101

I work in a company that spans multiple timezones, and I work with people who are in wildly different timezones from me.

For example, some of my coworkers are in the USA and work local hours, others are in the USA and work odd hours, and I'm outside the USA and work local hours to me (GMT+2).

As you can imagine, often emails come and go in the middle of the night for all of us. It doesn't bother me, I will often just turn my notifications on my phone down/off and it won't wake me up in the night. I then respond in the morning. (I have a work phone with my work email on it).

I have one coworker who insists on replying to emails immediately. He complains that the emails in the middle of the night are rude. Sometimes I send an email to everyone during my day and it's their night time.

Now usually it is considered rude to phone someone in the middle of the night. If someone phoned me and my phone rang loudly then I would also be upset because my sleep is disturbed. We don't ever phone eachother, it's all email. Phoning is only for emergencies.

Is it reasonable that sometimes work emails will happen in the middle of the night? Or should I put off correspondence with him until morning? I don't want to be a disturbance but still need to do my work and send emails.

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    E-mail is not chat/IM, and should not be treated as such. – Jeremy Nov 2 '16 at 9:28
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    @Jeremy I am going to switch this question to email only. I don't IM him in the middle of the night. According to his complaints other people do but I don't. The one person I do IM in the middle of the (his) night is because (1) he has mentioned it's ok and (2) he works overnight regularly. I don't usually IM people at odd hours otherwise and understand it's different from email. – user5621 Nov 2 '16 at 10:13
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    So your co-worker cannot manage their work/life balance and is requesting that people do not communicate when this co-worker is not working. If this is honestly their complaint then leave that person off threads completely and see how long it takes for them to beg for forgiveness. Sounds like a bad case of FOMO. – MonkeyZeus Nov 2 '16 at 12:40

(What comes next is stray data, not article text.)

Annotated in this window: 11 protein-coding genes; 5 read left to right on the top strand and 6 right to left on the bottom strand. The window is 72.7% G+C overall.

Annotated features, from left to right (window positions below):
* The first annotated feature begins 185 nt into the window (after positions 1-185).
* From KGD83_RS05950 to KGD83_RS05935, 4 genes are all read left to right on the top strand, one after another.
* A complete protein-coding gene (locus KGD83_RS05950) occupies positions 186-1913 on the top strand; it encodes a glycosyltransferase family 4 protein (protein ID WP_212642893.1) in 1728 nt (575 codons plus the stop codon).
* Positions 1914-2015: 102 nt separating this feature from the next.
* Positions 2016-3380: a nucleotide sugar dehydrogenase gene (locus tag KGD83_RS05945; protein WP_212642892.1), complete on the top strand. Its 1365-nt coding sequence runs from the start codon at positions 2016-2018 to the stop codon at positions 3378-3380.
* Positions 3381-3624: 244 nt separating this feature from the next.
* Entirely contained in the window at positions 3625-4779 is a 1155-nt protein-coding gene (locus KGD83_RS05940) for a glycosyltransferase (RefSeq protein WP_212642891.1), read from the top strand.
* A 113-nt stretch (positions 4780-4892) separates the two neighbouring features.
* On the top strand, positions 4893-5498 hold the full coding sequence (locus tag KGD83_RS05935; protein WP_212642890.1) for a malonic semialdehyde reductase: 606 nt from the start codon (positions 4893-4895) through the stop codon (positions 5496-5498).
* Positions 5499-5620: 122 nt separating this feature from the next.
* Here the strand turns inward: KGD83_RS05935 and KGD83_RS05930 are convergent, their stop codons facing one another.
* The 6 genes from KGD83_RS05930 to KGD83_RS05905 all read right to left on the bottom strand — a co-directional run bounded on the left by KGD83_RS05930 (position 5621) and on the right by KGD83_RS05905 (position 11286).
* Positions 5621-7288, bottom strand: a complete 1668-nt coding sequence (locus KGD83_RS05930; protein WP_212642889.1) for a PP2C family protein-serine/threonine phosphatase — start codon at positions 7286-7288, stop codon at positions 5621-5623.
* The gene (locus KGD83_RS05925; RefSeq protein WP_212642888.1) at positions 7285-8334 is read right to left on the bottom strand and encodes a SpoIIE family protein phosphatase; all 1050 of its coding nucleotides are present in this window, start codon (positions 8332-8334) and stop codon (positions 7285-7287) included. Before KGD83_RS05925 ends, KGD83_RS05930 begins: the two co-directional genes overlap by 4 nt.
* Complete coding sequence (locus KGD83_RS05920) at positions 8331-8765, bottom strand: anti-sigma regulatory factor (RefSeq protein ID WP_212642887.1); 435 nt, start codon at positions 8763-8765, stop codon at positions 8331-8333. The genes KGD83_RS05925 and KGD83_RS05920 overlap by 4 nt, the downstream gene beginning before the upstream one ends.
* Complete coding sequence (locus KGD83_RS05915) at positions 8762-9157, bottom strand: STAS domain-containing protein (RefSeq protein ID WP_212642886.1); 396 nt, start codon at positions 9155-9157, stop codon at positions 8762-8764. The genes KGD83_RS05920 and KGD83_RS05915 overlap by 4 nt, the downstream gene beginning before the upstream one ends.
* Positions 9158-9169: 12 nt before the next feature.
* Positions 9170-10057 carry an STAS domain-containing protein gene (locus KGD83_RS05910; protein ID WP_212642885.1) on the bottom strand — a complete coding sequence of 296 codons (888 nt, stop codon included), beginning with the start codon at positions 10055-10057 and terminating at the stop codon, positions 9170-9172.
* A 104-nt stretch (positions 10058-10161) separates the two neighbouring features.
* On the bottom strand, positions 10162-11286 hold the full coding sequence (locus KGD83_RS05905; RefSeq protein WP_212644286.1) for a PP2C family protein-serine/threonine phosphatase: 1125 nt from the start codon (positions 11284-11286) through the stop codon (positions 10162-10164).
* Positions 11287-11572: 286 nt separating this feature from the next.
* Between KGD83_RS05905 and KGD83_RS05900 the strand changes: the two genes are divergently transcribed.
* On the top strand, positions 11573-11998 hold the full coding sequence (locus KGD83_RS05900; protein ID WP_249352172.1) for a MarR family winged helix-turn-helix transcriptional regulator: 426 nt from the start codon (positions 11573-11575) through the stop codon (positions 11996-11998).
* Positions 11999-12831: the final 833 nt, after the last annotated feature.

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    Unless your coworker is employed specifically to provide instant response to emails, he is not using his time efficiently doing that even during normal work hours. I check my emails at most 5 times a day (start, mid morning, lunch, mid afternoon, end of work day) and often fewer times than that. If something can't wait a few hours for a response, email is the wrong way to communicate it. – alephzero Nov 2 '16 at 13:59
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    I work in Texas, and frequently correspond with someone in Tiawan, if we didnt email each other in the middle of the night we would never communicate. I often get emails that say they were sent at 4 am my time and by the time i respond it is the middle of the night there. As long as there is nothing disturbing that person it shouldn't matter, they will attend to it first thing after returning to work. And if they get their email on their phone they should have it on silent at night. – Nate W Nov 2 '16 at 15:05

10 Answers 10

199

You might want to assure your co-worker that an immediate response is not expected to emails. Email facilitates "asynchronous" communication, letting people read and respond to them at their convenience. This is in contrast to face-to-face or telephonic communication, which requires presence of all parties at the same time. This is especially useful for communication across timezones. It cannot be rude to use email for a purpose it serves so well.

If he still cannot contain his urge to respond immediately, preventing any "rudeness" is well within your co-worker's control. He could easily stop checking emails in the middle of the night, for example. This is a lot easier than demanding everyone else to remember not to send him emails at certain times.

As for IMs, I would suggest pinging him only when his status shows "Available" (or equivalent). IM should be preferably used when instant responses are expected, so your co-worker's concern is more understandable here. However, your co-worker checking IMs at midnight is still a problem, and he seriously needs to stop doing that.

  • Good answer. Agree completely that email and IMs as you describe are conceptually different. However - many people simply do not recognize the difference and just use whatever they personally prefer. – morsor Nov 2 '16 at 8:16
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    Also IM can be used without expecting immediate answer, I had one client who shot a number of questiong to IM and I answered on my own pace. Worked well as this was mutually agreed. – Tero Lahtinen Nov 2 '16 at 14:57